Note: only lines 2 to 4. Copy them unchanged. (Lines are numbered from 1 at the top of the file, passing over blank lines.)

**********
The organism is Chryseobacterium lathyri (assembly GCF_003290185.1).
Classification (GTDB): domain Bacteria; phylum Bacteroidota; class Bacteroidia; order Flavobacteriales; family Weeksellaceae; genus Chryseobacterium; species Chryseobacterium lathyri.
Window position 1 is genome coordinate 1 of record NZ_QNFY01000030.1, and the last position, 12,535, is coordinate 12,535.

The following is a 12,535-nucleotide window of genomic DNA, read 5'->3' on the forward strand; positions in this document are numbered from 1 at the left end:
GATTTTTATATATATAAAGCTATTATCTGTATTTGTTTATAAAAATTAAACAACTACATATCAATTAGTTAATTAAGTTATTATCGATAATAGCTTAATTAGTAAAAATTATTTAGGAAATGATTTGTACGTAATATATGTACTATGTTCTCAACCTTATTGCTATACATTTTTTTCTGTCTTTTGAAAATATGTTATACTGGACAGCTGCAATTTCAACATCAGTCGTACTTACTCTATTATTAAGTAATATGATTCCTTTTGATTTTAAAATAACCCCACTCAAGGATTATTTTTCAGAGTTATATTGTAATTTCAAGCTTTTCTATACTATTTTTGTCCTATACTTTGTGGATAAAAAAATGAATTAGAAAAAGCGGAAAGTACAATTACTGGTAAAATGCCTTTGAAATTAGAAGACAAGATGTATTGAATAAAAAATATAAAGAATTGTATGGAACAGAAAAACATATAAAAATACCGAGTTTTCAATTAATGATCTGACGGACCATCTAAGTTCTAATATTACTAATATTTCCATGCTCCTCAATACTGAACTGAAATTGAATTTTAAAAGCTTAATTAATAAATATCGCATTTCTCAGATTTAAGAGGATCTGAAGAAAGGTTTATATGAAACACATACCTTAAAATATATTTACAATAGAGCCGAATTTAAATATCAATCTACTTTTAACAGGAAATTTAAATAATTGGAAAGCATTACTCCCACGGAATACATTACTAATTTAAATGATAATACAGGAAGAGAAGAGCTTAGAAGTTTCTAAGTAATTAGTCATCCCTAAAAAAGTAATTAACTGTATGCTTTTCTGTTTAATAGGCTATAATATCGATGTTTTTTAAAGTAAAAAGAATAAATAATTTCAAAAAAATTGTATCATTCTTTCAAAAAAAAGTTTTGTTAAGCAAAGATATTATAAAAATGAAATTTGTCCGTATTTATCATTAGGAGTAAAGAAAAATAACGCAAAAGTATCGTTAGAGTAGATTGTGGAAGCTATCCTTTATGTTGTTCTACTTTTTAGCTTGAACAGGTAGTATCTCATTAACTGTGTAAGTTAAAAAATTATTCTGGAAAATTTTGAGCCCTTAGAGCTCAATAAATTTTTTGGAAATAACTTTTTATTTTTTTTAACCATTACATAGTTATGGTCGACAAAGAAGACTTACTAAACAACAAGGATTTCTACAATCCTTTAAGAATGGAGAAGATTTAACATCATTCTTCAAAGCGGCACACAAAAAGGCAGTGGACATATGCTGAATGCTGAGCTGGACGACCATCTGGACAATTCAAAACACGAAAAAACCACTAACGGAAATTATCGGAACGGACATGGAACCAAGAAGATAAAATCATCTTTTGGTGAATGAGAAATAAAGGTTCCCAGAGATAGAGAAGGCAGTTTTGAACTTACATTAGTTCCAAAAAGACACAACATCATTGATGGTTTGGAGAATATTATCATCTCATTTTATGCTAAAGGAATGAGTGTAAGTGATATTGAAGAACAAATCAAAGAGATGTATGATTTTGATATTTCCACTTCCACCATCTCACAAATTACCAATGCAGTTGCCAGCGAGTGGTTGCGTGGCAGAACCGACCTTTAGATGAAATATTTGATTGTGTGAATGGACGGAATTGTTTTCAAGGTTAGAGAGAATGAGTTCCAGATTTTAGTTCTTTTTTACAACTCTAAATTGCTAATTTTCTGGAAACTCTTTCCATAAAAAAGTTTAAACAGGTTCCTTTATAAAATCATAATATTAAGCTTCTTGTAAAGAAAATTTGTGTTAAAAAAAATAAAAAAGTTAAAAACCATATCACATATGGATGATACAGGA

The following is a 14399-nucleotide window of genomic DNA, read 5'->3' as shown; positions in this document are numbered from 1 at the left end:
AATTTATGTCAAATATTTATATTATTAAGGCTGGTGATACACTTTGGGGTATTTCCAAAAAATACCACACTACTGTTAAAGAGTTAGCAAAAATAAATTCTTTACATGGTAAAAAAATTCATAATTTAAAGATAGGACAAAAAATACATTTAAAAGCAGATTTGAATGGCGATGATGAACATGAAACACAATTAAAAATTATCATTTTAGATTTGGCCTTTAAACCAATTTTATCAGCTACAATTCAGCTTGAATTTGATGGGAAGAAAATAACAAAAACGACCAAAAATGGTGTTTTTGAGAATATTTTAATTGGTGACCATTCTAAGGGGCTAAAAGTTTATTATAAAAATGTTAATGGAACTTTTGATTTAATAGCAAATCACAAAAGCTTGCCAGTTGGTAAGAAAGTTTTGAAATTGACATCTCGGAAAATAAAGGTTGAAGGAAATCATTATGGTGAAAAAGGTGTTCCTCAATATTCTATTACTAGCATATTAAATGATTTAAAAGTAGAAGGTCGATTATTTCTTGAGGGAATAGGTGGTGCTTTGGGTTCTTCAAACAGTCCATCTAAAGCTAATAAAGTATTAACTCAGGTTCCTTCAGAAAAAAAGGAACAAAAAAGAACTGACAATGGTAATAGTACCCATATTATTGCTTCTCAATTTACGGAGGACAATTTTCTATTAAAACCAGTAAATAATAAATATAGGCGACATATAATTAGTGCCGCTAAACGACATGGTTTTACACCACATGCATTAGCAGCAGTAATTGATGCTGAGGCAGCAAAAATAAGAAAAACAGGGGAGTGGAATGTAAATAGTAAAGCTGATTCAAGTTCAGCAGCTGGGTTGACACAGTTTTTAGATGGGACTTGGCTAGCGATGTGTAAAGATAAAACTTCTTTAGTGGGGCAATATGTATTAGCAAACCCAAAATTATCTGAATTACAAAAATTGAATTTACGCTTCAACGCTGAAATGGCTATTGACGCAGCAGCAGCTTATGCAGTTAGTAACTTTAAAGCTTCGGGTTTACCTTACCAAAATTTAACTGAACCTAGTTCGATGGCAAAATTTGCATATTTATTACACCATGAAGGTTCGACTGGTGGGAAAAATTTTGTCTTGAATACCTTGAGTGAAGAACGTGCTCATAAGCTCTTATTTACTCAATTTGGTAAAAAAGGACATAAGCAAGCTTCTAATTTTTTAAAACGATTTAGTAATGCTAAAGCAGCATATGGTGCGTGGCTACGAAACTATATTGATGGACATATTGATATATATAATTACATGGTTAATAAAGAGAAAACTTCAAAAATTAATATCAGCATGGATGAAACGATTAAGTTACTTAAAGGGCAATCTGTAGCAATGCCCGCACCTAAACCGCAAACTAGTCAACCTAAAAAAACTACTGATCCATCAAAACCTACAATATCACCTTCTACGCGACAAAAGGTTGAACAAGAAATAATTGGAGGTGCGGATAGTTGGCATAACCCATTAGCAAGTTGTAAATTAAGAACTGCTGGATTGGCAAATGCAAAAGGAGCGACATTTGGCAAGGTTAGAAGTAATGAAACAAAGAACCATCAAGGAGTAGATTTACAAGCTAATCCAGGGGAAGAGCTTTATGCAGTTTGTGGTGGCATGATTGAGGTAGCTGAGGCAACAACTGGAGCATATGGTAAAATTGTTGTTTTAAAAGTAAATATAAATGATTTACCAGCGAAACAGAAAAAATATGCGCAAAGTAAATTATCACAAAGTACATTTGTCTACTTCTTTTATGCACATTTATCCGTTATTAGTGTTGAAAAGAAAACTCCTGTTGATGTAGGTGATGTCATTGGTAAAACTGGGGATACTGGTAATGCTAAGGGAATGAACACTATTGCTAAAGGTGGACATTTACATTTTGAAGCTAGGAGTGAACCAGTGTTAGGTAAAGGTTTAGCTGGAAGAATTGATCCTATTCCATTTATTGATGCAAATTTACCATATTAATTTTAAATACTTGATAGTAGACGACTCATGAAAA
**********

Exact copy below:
Classification (GTDB): domain Bacteria; phylum Bacteroidota; class Bacteroidia; order Flavobacteriales; family Weeksellaceae; genus Chryseobacterium; species Chryseobacterium lathyri.
Window position 1 is genome coordinate 1 of record NZ_QNFY01000030.1, and the last position, 12,535, is coordinate 12,535.

The following is a 12,535-nucleotide window of genomic DNA, read 5'->3' on the forward strand; positions in this document are numbered from 1 at the left end: